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A Passage to India: Images of India in U.K/U.S Feature Films from 1930-2000
Unformatted Document Text:  A Passage to India Page 20 of 29 Student Paper (1, N = 267 7 ) = 80.7, p < 0.001. Stereotypical places were defined as the wild (especially jungles), on the streets (homeless), in huts, temporary dwellings, palaces, Hindu temples, caves and dens. On the other hand, both Indian and non-Indian characters were almost equally likely to reside in non-stereotypical places such as houses, apartments, mansions, schools and garrisons. In the City of Joy, for example, the central character, Hazari, and his family is shown living in the streets, slums and in dilapidated huts while Mowgli from The Jungle Book spends almost his entire life living in the wild jungles of North India. Language. Indian characters (83.5%, N=167) were much more likely than non- Indian characters (1.8%, N=4) to speak in Indian languages (such as Hindi) and in Indian English, χ 2 (1, N = 421) = 290.4, p < 0 .001. Western characters on the other hand, spoke Western English and hardly any Indian languages. Indian characters were also more likely to be shown talking in broken English and heavily accented English. Sometimes Indian characters actually spoke in gibberish nonsensical language that was meant to represent an Indian language. Often Indian characters also chanted in Sanskrit apart from speaking in Hindi. Interestingly, in movies such as The Deceivers and City of Joy, poor Indian laborers are shown fluent English eventhough traditionally English has been the language of the elite in India. In Stiff Upper Lips, the British Uncle not only imitates the Indian accent but also says that non-verbal signs like “wobbling the head from side to side” is a part and parcel of Indian English. Similarly, in The Party, the main Indian character called Bakshi, played by Peter Sellers, talks in an exaggerated heavily accented Indian English with peculiar choice of words and grammar (for example, “I want to be going to …”, “I am not understanding you” and so on.). In the Foreign Body, 7 Characters whose place of residence was unknown were not included in the analysis

Authors: Ramasubramanian, Srividya.
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background image
A Passage to India
Page 20 of 29
Student Paper
(1, N = 267
7
) = 80.7, p
< 0.001. Stereotypical places were defined as the wild (especially
jungles), on the streets (homeless), in huts, temporary dwellings, palaces, Hindu temples,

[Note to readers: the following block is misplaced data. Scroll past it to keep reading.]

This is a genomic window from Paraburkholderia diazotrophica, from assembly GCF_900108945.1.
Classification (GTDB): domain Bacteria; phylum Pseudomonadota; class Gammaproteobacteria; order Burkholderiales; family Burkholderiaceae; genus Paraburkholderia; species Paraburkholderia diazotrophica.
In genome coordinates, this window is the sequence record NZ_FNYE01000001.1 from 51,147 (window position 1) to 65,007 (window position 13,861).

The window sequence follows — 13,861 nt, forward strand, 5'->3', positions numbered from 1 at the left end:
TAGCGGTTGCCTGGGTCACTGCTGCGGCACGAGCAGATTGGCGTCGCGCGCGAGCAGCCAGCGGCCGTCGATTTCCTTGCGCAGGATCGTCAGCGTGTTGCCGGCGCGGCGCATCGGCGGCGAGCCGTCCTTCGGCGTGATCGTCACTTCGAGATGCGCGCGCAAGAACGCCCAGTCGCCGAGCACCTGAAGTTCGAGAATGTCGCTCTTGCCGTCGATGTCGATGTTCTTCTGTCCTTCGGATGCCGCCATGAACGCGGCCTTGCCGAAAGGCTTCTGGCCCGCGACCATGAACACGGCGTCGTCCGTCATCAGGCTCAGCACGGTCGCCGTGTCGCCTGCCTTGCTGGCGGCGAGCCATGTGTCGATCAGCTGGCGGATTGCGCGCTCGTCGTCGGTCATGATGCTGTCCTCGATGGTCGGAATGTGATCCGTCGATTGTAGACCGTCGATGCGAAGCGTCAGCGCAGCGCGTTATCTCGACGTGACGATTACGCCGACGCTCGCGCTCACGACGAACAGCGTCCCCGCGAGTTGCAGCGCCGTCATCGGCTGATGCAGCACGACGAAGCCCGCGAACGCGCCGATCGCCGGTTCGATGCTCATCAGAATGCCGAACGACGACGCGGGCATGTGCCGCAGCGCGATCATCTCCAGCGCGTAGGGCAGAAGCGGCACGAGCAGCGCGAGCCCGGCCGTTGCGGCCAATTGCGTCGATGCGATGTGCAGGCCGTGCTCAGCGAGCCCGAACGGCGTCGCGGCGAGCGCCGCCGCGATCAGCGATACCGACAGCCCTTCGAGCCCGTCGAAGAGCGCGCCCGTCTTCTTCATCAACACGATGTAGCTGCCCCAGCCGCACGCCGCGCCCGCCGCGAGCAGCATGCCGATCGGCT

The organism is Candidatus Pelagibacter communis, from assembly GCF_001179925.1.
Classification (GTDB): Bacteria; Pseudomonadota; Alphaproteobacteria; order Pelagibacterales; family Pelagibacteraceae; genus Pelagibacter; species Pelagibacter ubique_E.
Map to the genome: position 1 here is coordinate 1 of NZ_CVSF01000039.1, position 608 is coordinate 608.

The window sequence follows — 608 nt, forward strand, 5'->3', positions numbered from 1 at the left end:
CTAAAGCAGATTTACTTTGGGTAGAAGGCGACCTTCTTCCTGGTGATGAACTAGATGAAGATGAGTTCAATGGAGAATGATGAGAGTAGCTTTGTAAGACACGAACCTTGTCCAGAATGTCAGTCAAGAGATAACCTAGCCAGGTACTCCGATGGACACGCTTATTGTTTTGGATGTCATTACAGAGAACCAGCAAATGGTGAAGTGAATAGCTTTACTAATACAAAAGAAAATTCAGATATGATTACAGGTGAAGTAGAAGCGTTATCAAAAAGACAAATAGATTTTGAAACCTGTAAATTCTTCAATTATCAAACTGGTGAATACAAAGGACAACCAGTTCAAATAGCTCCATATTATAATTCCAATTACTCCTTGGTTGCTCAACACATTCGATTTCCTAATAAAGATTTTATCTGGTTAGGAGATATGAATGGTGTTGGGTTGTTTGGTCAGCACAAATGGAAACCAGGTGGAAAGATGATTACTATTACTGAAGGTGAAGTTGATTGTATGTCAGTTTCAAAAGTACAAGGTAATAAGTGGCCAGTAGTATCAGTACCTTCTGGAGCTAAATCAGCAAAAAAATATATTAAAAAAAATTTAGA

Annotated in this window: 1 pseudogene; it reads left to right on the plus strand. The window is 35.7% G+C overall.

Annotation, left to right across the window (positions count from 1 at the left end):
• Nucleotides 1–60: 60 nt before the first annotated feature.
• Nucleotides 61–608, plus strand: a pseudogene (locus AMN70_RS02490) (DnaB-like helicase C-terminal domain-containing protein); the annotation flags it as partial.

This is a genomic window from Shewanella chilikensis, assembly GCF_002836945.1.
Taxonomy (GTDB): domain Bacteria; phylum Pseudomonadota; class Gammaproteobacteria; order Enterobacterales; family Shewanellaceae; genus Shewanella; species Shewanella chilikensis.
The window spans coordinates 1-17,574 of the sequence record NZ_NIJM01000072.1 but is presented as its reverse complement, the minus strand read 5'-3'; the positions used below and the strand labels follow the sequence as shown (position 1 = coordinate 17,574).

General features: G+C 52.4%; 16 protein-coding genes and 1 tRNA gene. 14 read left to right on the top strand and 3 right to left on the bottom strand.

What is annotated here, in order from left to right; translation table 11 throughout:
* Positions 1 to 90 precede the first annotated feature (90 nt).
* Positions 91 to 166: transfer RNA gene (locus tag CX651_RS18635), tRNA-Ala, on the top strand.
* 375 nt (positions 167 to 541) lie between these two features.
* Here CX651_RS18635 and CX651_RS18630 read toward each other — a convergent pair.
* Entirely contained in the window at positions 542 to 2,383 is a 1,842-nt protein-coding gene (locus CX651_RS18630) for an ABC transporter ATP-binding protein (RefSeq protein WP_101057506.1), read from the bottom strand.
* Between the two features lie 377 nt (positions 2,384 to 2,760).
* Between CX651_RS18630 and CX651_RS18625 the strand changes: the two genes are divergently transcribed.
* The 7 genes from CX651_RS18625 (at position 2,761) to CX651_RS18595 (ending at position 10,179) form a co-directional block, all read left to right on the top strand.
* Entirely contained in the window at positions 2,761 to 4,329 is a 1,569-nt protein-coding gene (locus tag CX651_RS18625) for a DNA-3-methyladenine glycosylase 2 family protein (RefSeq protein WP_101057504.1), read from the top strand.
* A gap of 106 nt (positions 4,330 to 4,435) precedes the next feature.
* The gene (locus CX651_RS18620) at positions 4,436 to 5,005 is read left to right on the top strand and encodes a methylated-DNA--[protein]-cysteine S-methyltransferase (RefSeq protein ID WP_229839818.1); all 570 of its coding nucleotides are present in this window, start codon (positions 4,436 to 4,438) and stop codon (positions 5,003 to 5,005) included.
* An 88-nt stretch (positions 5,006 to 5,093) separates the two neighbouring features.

caves and dens. On the other hand, both Indian and non-Indian characters were almost
equally likely to reside in non-stereotypical places such as houses, apartments, mansions,
schools and garrisons. In the City of Joy, for example, the central character, Hazari, and
his family is shown living in the streets, slums and in dilapidated huts while Mowgli from
The Jungle Book spends almost his entire life living in the wild jungles of North India.
Language. Indian characters (83.5%, N=167) were much more likely than non-
Indian characters (1.8%, N=4) to speak in Indian languages (such as Hindi) and in Indian
English,
χ
2
(1, N = 421) = 290.4, p
< 0 .001. Western characters on the other hand,
spoke Western English and hardly any Indian languages. Indian characters were also
more likely to be shown talking in broken English and heavily accented English.
Sometimes Indian characters actually spoke in gibberish nonsensical language that was
meant to represent an Indian language. Often Indian characters also chanted in Sanskrit
apart from speaking in Hindi. Interestingly, in movies such as The Deceivers and City of
Joy, poor Indian laborers are shown fluent English eventhough traditionally English has
been the language of the elite in India. In Stiff Upper Lips, the British Uncle not only
imitates the Indian accent but also says that non-verbal signs like “wobbling the head
from side to side” is a part and parcel of Indian English. Similarly, in The Party, the main
Indian character called Bakshi, played by Peter Sellers, talks in an exaggerated heavily
accented Indian English with peculiar choice of words and grammar (for example, “I
want to be going to …”, “I am not understanding you” and so on.). In the Foreign Body,
7
Characters whose place of residence was unknown were not included in the analysis


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